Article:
Cervical Cancer Screening (Pap Test)

One of the preventive care tests Group Health recommends for women aged 21-65 is a Pap test, also called a Pap smear. This is a screening tool used to help find cell changes that may lead to cervical cancer if left untreated. Cervical cancer is cancer of the cervix, which is the narrow part of the uterus that opens into the vagina.

What Happens During a Pap Test

A Pap test is simple, quick, and usually only slightly uncomfortable. During the test, your doctor will use an instrument called a speculum to keep the walls of the vagina apart in order to see your cervix, and then take a sample of cells using a small spatula and a small brush. During the test, you may feel some light pressure or mild discomfort. The cell sample will be sent to the lab, where it is examined under a microscope to see if the cells look normal.

How to Prepare for a Pap Test

Don't douche, have sex, or put anything in your vagina for at least 24 hours before the test. When you come in for the Pap test, your doctor might ask you for the date of your last period, if you are taking any hormones, or what type of birth control you use. Tell your doctor if you've had surgery on your cervix or if you've had a hysterectomy.

When to Get a Pap Test

Group Health recommends that women get routine Pap tests if they are between 21 and 65 years of age, still have a uterus, and have ever been sexually active with either a man or a woman.

Starting at age 21, we recommend a Pap test every 3 years through age 29. Beginning at age 30, most women should get a Pap test every 5 years, along with a test that includes HPV screening. Most women will not need to continue to get Pap tests after age 65.

Even if you've had only one sexual experience, and it was years ago, you should have Pap tests regularly. Continue to have Pap tests until age 65, even after you're no longer sexually active.

Getting a Pap test every 3 or 5 years as recommended offers good prevention for most women, because it can take a long time for cell changes in the cervix to develop into cancer. This schedule gives your doctor a chance to find and treat any changes in your cells early, which is the key to preventing cancer.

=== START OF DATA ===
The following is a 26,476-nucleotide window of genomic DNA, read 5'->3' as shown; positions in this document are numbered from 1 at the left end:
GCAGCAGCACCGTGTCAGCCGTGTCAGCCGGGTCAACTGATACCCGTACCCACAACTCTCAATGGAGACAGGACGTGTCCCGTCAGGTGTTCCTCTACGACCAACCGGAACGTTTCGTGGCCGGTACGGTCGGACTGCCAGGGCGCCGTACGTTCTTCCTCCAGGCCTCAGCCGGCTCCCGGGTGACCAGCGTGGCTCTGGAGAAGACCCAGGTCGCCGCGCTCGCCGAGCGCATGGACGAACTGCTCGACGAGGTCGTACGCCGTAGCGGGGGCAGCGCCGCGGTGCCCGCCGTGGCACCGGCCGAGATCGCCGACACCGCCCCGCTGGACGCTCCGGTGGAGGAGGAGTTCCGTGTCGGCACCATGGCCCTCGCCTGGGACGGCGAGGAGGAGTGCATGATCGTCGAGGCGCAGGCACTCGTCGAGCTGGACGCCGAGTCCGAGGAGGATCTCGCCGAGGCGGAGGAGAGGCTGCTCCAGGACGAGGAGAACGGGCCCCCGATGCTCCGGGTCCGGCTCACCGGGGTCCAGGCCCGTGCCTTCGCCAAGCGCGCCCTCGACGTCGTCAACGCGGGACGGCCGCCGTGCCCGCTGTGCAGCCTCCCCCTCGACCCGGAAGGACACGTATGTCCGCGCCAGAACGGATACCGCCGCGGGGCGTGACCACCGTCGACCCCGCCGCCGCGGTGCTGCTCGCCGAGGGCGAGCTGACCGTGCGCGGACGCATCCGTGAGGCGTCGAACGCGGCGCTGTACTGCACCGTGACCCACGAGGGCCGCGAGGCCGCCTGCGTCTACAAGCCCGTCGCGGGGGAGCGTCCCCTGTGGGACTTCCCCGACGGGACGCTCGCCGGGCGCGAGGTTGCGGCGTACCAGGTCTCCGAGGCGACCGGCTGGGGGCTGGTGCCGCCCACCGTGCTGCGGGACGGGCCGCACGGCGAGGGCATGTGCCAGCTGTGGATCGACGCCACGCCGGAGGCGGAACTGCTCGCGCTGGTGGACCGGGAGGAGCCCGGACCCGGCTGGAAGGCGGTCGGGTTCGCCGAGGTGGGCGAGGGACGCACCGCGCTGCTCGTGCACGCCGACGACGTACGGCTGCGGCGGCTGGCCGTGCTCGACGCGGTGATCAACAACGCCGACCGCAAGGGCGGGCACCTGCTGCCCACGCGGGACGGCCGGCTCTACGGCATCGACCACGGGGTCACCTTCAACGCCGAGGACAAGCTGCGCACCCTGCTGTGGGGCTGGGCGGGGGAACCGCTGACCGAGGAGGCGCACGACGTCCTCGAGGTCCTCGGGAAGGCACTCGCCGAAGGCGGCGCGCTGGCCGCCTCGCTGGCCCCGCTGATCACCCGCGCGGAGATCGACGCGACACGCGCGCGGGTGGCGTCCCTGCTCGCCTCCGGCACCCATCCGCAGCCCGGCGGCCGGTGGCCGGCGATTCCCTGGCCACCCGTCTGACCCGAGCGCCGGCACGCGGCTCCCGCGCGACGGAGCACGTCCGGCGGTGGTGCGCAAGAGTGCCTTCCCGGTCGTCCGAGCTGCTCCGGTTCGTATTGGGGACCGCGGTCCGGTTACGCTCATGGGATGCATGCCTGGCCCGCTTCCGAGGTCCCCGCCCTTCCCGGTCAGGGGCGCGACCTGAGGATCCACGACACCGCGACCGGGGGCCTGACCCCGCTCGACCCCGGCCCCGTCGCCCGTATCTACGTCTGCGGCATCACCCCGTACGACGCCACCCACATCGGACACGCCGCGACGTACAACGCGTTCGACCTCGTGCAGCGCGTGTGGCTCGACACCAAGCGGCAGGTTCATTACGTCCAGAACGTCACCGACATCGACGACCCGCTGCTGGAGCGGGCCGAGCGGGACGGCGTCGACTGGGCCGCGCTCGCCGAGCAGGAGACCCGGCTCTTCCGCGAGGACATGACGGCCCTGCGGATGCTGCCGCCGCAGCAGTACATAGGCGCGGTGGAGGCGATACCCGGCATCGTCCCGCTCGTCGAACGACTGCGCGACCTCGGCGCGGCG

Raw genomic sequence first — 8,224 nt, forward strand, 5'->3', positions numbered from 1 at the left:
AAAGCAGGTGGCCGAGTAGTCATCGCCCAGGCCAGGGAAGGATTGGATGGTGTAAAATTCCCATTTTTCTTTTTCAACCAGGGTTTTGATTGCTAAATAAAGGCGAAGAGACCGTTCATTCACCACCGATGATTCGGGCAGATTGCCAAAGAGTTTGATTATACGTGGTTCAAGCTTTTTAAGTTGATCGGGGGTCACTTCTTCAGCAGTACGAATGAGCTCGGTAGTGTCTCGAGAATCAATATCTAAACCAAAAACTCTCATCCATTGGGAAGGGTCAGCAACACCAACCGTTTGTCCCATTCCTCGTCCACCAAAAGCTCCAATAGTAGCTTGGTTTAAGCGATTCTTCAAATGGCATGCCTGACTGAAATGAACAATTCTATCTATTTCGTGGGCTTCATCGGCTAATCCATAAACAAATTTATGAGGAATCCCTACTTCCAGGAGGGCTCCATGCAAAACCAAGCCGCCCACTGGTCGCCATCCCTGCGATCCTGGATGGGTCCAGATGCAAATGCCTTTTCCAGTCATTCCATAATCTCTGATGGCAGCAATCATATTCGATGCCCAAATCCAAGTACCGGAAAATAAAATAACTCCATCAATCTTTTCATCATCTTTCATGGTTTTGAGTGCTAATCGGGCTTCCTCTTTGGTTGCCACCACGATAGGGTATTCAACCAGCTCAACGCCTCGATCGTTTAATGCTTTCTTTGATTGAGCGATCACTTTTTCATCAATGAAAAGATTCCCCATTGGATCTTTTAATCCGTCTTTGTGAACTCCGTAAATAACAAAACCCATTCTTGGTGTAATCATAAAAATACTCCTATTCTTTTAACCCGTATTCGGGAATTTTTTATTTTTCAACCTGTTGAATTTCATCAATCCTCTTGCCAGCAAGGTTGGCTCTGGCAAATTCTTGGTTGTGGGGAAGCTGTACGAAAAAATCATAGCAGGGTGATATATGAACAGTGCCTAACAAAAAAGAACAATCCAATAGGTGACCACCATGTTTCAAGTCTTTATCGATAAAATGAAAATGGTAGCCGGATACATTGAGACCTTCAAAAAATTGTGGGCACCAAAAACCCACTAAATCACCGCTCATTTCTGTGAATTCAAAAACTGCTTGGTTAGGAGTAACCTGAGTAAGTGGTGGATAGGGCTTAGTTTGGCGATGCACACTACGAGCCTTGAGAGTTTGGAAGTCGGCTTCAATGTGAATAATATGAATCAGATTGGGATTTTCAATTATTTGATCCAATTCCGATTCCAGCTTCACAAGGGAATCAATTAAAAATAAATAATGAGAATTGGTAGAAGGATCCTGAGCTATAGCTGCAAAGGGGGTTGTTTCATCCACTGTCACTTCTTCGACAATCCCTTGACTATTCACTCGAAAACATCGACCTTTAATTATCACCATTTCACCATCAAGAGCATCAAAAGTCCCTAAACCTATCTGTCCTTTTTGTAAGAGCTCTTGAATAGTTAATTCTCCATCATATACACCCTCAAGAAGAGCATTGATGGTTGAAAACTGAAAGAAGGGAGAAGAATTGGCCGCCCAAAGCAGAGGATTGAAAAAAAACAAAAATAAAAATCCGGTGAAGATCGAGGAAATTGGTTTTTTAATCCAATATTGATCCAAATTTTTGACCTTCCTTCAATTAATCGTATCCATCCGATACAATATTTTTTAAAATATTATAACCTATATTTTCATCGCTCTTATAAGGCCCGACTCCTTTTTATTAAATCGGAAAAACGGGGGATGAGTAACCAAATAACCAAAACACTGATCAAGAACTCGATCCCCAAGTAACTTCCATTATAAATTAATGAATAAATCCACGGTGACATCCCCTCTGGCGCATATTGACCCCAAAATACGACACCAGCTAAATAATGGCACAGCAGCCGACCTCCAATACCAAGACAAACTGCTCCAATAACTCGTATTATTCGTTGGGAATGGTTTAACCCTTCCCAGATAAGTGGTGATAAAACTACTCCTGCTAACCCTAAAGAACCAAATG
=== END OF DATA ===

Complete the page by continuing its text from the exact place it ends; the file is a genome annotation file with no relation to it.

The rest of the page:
Sometimes more frequent testing is recommended, depending on your medical history. Ask your doctor about the best schedule for you if you have any concerns.

You may not need routine Pap tests anymore if you:

  • Are 65 or older, your last Pap test was done within the last 3 or 5 years, and it was normal.
  • Have had a hysterectomy with removal of the cervix for noncancerous reasons and have no history of cervical dysplasia (abnormal cells in the cervix).
  • Have never been sexually active. However, once you become sexually active and you are over age 21, you should begin to have regular Pap tests unless your doctor recommends otherwise.

About HPV

Sexual activity can expose women to many sexually transmitted infections or sexually transmitted diseases. One of these is human papillomavirus (HPV), which can cause abnormal cell growth that in some cases can lead to cervical cancer.

There are two types of HPV: low-risk and high-risk. Both types of HPV can cause abnormal cell changes on the cervix. If left untreated, the changes caused by some types of high-risk HPV can develop into cervical cancer.

An HPV vaccine is available to protect against diseases caused by the specific genital human papillomaviruses (HPV) contained in the vaccine. If you'd like more information, talk with your doctor.

See Genital HPV Infection

Abnormal Pap Tests

There are many different causes for abnormal results, and only a small percentage of women with abnormal Pap test results have changes that might progress to cancer.

If changes are found during your Pap, your doctor might do additional tests. These tests include testing your original Pap sample for HPV, asking you to come back for another Pap test, or having a colposcopy.

A colposcopy is an exam of the cervix that's similar to a Pap test. Your doctor will use an instrument called a colposcope to magnify your cervix for a closer look. A small tissue sample (biopsy) may be removed and examined under a microscope to look for precancerous changes.

If precancerous changes are found, there are are several treatment options that can usually be done in your doctor's office.

Lower Your Risk for Cervical Cancer

You can take charge of your cervical health by:

  • Coming in regularly for your Pap tests, based on the frequency you and your doctor decide on together. Finding and treating cell changes in the cervix early is key to preventing cancer.
  • Not smoking. Smoking can weaken the immune system, making it hard to clear genital HPV from your body and putting you at greater risk for developing cervical cancer. If you smoke, ask your doctor for information about tobacco cessation programs or contact the Quit for Life® Program.

If You Have Symptoms Between Pap Tests

Some symptoms should be checked right away. If you have any of the following symptoms, or other symptoms that concern you, talk to your doctor even if it isn't time for your Pap test.

  • Bleeding between periods
  • Bleeding or pain after having intercourse
  • Any vaginal bleeding if you have gone through menopause, even if you're using hormone therapy
  • Abnormal vaginal discharge
  • Pelvic pain
  • Persistent itching or irritation on the outside or opening of the vagina

Coverage may vary by plan. To check your benefits, refer to your coverage agreement or contact Customer Service.


Clinical review by David Grossman, MD
Group Health
Reviewed 01/01/2016
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